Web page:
The presidency of Donald Trump has indirectly helped the real estate market in South Florida, Miami property magnate Gil Dezer told CNBC on Thursday.
Dezer, who runs his billionaire family’s real estate empire, said prices of his firm’s Trump-branded properties in Florida have been pumped up by the president’s popularity there.
“We shouldn’t forget that Florida was the swing state and so there are a lot of Trump supporters there in Florida,” the president of Dezer Development said in a “Squawk Box” interview with CNBC’s Robert Frank.
Trump won Florida in the 2016 presidential election.
“Our market is geared toward South Americans as well,” Dezer added. “And the South Americans are tremendous Trump supporters. They love it. And so prices have sustained and continued to go up in the market.”
Meanwhile, all the negative attention around Russia’s interference in the 2016 election and the investigation into possible Trump campaign ties has discouraged wealthy Russians from investing as much as they have been in Florida, Dezer admitted.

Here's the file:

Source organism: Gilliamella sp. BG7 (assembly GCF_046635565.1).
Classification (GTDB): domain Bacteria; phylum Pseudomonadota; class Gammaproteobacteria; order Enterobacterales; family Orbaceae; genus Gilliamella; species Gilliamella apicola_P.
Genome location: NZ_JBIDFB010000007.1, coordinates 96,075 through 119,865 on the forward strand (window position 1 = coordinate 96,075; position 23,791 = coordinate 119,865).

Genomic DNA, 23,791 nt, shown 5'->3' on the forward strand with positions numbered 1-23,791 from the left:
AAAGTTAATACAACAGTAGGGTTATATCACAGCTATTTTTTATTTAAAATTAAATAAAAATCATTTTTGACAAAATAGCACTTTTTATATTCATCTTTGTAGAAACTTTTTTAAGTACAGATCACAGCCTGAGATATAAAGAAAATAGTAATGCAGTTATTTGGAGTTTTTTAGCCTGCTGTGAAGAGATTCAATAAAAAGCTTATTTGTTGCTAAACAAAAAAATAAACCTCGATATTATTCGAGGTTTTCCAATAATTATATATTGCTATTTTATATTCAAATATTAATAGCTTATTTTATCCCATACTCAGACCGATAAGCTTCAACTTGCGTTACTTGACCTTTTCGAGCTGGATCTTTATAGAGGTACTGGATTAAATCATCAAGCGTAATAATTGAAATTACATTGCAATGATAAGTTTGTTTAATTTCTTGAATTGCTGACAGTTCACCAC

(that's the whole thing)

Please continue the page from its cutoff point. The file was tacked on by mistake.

“But we still have the local New York Russians — the Brighton Beach Russians, if you will — that are definitely coming down and having their second homes in Florida,” Dezer said.
One of the reasons New Yorkers are buying up Florida real estate is the tax advantage of establishing residency in the no-income-tax state that’s only gotten sweeter since the Trump changes in the tax law, Dezer said.
The tax reform package championed by the president and Republicans in 2017 aimed to cut taxes for middle-income earners, but it’s expected to actually increase taxes on wealthier Americans living in high-tax states on the coasts.
“New York has always been a tremendous feeder market for South Florida, especially Miami. And today there is kind of an incentive,” he said. “A business owner making $1 million a year will actually be saving enough money in taxes to support a $2 million mortgage on a condo in Miami.”
Dezer Development — founded in 1970 by Michael Dezer, Gil Dezer’s father — owns 22 buildings in New York and 11 in Florida.